This article proposes the idea of the trickster figure as a way to account for the shifting material, and cultural properties of carbon in the cultural politics of climate change. Combining scientific understandings of allotropy in chemistry – describing the property of certain elements to manifest in various highly diverse forms – and the insights of Caribbean trickster stories, trickster carbon enables novel understandings of the multiple workings and effects of carbon as a material and cultural element. Rather than granting 'carbon' a singular seemingly-scientific meaning or reducing carbon to a singular problem that master human agents can ever definitively trap or sequester, this notion allows us to view carbon's unique ability to shape-shift in a variety of contexts and for myriad agendas. Understanding carbon in this way provides more than simply a theoretical or imaginative 'romp'; rather, this lens enables both a critique of the ways in which carbon is mobilized in practice as a profit-generating tool of colonial capture and also a generative opening for understanding carbon's potential as a connector to more transformative associations and postcolonial politics. As an ambivalent and paradoxical figure, trickster carbon offers a powerful method of cultural way-finding through the urgent concern of climate change.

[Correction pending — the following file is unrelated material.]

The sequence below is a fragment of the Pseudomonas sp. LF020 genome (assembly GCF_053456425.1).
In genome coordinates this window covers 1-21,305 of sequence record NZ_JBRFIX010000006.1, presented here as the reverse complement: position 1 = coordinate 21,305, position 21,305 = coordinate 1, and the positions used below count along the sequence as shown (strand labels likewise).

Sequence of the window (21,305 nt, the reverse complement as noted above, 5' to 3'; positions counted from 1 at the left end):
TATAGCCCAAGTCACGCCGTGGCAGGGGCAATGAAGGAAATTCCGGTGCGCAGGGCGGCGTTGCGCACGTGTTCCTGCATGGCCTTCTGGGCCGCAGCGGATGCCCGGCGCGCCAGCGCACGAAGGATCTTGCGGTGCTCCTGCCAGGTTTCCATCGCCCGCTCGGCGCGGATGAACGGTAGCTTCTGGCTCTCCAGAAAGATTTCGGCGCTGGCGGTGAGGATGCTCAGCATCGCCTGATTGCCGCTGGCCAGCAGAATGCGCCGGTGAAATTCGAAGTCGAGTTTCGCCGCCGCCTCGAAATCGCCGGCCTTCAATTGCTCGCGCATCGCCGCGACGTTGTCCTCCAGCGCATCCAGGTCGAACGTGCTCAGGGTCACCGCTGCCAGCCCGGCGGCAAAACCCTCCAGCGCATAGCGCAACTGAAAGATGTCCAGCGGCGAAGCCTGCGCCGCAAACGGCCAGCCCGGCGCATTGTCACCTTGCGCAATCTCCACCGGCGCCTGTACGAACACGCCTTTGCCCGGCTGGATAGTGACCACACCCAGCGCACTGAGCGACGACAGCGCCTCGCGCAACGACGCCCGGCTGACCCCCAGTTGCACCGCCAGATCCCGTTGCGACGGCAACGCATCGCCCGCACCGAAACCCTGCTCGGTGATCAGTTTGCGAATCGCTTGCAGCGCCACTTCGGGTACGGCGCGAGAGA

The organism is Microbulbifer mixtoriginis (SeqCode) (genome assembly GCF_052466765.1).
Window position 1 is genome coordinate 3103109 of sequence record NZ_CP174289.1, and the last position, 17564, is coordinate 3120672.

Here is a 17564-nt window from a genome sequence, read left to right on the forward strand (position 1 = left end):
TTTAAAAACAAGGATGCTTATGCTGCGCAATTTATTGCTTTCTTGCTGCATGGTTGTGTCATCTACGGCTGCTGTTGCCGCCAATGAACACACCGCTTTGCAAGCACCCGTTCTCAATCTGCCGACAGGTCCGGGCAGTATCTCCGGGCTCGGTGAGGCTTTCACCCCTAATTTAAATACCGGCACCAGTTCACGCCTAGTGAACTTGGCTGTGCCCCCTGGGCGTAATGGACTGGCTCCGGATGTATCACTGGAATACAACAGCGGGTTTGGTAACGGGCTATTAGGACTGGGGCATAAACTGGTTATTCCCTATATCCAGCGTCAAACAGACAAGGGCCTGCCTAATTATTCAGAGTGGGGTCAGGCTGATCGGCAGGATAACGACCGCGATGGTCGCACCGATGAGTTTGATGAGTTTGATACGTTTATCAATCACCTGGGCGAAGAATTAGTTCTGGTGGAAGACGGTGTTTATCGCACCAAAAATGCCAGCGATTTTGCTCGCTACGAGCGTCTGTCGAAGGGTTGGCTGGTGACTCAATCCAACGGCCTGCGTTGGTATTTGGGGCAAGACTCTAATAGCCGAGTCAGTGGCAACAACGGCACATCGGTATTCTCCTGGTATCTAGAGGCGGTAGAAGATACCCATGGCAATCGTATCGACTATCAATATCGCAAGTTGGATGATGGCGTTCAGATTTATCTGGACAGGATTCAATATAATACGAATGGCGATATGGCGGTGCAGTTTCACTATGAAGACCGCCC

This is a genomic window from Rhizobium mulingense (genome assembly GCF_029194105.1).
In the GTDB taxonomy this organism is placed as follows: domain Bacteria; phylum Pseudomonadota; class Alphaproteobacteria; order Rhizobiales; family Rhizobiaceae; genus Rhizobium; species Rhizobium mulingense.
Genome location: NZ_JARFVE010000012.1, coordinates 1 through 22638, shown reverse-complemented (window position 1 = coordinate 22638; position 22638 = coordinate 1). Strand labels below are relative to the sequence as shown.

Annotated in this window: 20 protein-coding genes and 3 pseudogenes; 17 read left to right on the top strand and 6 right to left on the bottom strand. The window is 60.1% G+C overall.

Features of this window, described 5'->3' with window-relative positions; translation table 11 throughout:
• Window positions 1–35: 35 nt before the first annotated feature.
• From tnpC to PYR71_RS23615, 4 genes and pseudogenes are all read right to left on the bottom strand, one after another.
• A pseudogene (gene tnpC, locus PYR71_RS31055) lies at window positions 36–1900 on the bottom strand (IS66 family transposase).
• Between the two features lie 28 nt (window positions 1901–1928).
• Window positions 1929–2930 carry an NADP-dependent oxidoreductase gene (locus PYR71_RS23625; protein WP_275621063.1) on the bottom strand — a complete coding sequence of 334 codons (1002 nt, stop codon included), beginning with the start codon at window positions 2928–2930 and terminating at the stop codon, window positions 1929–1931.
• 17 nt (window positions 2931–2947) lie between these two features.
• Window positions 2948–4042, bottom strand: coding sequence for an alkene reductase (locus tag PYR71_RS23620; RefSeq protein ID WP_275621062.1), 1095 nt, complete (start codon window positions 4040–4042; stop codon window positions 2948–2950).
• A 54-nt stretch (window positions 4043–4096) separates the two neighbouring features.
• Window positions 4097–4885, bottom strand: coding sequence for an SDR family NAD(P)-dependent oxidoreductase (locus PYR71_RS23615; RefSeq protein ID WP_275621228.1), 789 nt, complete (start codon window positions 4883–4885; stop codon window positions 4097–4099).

Keywords: Trickster, postcolonial, decolonial, STS, stories, cultural politics of climate change, carbon
How to Cite:
Girvan, A., (2017) “Trickster carbon: stories, science, and postcolonial interventions for climate justice”, Journal of Political Ecology 24(1), p.1038-1054. doi: https://doi.org/10.2458/v24i1.20981